Lantus Insulin: Link to Cancer Shaky
Conflicting Data Over Possible Cancer Risk From Lantus Insulin
WebMD News Archive
July 2, 2009 -- Shaky data from European studies suggest that the long-acting insulin product Lantus might slightly increase cancer risk in people with type 2 diabetes.
People should not stop taking Lantus because of this finding, says the FDA. A wide range of diabetes organizations -- and the editors of the journal that published the new findings -- agree that there's no cause for alarm.
"Do not stop taking your insulin. There is no immediate danger if you currently use or previously used [Lantus]," says the American Diabetes Association.
"The FDA recommends that patients should not stop taking their insulin therapy without consulting a physician. Patients should contact their health care professional if they have concerns about the medicines they are taking," says the FDA.
Lantus and Cancer
So what's all the buzz about?
Insulin is a hormone that has effects throughout the body. One of those effects is to stimulate cell growth. There's evidence from animal studies that insulin, particularly long-acting insulin, may cause existing cancer cells to grow faster.
A German research team wondered whether there's any evidence this happens in humans. They analyzed medical records from a large number of people enrolled in an insurance plan. People taking Lantus did not have more cancers than people taking other forms of insulin.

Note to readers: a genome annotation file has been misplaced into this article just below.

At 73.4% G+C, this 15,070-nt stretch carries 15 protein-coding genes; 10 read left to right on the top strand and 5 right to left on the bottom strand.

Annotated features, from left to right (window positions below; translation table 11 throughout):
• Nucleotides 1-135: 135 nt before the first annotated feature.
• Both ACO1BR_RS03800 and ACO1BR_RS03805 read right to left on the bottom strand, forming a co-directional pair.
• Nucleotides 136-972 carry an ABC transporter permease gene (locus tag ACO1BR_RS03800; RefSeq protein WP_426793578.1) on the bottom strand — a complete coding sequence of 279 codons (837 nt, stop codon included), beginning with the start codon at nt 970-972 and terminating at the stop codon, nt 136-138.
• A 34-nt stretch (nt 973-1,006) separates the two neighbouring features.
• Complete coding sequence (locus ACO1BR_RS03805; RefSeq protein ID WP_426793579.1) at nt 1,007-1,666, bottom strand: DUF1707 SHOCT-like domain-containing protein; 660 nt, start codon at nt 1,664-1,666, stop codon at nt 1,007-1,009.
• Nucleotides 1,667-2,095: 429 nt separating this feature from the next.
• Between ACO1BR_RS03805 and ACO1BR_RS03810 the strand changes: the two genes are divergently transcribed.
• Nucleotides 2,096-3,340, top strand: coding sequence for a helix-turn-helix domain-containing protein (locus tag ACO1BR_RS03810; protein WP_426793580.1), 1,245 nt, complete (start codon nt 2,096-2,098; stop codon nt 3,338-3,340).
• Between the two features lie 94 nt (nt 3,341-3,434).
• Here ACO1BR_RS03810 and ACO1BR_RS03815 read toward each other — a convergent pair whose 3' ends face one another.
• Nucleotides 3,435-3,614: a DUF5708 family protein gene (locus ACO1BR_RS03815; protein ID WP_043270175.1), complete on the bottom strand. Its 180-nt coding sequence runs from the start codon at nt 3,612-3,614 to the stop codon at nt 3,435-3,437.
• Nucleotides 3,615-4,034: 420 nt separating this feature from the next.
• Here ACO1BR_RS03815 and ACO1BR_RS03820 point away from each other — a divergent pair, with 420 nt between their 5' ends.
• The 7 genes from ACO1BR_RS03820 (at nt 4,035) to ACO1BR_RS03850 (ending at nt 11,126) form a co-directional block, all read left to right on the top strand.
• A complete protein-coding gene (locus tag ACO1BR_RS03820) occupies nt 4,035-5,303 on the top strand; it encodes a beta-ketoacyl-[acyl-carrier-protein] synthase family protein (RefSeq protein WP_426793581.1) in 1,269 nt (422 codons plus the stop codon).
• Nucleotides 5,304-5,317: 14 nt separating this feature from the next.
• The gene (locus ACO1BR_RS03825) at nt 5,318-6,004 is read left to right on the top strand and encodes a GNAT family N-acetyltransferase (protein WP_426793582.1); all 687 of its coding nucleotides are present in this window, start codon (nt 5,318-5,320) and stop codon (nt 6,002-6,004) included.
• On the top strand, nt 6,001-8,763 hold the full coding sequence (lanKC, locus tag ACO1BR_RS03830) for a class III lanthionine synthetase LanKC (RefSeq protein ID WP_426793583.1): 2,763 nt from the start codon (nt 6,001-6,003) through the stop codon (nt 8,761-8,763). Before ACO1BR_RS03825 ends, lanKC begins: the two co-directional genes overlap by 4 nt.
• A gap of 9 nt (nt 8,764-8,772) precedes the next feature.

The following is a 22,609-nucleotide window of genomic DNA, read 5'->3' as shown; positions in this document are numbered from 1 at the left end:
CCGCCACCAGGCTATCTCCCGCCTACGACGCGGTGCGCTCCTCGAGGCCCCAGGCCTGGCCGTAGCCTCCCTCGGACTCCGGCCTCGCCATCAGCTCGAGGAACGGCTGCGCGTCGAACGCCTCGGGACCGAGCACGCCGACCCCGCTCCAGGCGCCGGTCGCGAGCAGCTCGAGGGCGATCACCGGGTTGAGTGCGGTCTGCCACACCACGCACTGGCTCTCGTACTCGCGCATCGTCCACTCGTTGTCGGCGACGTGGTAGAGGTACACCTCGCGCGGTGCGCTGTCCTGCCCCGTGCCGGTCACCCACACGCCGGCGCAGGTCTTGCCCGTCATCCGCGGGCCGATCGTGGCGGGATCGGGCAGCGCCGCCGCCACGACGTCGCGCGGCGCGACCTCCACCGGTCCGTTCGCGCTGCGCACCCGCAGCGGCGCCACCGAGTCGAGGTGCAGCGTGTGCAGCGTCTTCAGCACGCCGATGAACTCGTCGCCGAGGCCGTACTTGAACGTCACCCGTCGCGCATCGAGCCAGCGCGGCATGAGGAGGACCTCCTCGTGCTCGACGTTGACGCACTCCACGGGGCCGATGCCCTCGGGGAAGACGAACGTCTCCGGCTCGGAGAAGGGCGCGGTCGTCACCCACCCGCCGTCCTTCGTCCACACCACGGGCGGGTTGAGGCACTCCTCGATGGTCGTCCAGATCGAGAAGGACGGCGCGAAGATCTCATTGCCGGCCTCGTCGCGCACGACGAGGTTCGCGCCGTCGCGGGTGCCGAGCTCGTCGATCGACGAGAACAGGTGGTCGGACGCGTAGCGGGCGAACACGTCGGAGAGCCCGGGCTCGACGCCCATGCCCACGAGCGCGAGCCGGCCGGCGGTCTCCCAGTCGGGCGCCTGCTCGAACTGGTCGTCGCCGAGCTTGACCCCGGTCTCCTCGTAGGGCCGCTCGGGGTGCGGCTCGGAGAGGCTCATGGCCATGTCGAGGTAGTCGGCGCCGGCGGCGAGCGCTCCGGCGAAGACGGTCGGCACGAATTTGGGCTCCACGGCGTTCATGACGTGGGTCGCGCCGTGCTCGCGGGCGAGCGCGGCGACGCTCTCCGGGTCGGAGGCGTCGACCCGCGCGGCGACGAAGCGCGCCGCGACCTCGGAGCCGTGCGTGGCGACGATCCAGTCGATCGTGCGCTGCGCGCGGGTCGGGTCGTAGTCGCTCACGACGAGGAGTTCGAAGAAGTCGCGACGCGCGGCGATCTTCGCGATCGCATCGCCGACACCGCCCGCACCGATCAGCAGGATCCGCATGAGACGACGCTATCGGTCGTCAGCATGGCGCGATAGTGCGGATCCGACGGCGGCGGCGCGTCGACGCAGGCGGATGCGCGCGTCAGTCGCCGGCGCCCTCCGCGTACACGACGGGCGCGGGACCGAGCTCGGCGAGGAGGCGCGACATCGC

But people on Lantus took lower doses of insulin than other insulin users. When the German researchers adjusted their data to account for dosage, a link between Lantus and cancer risk appeared.
When the researchers submitted their study to Diabetologia, the journal of the European Association for the Study of Diabetes (EASD), the journal asked them to wait until new studies could be done to confirm or refute the finding. So three new studies -- one in Sweden, one in Scotland, and one in the U.K. -- took a look.
In the Swedish and Scottish studies, there was no increased cancer risk in patients who took Lantus along with other forms of insulin. But among women who took Lantus alone in the Swedish study, there was a higher risk of breast cancer -- about one or two extra cases per 1,000 women treated for one year. The Scottish study found a similar trend.
Because patients taking Lantus alone in these studies were older and had other factors linked to cancer, the studies are inconclusive. The researchers who conducted the studies are quick to point out that their findings do not prove a link between Lantus and cancer.
The U.K. study found no link between Lantus and cancer. But it did turn up some interesting good news: People taking the oral diabetes drug metformin had less cancer than those who did not use metformin, whether or not they were taking Lantus or other insulins.
Sanofi-aventis, which makes Lantus, says the company "confirms the safety of Lantus."
"Patient safety is the primary concern of Sanofi-aventis," the company says in a written statement provided to WebMD. "Sanofi-aventis will continue to vigorously monitor the safety of Lantus and is committed to working with the FDA and other regulatory agencies as well as other scientific experts to clarify this situation."
The FDA and EASD are conferring with Sanofi-aventis to discuss how to perform studies that will provide more definitive data.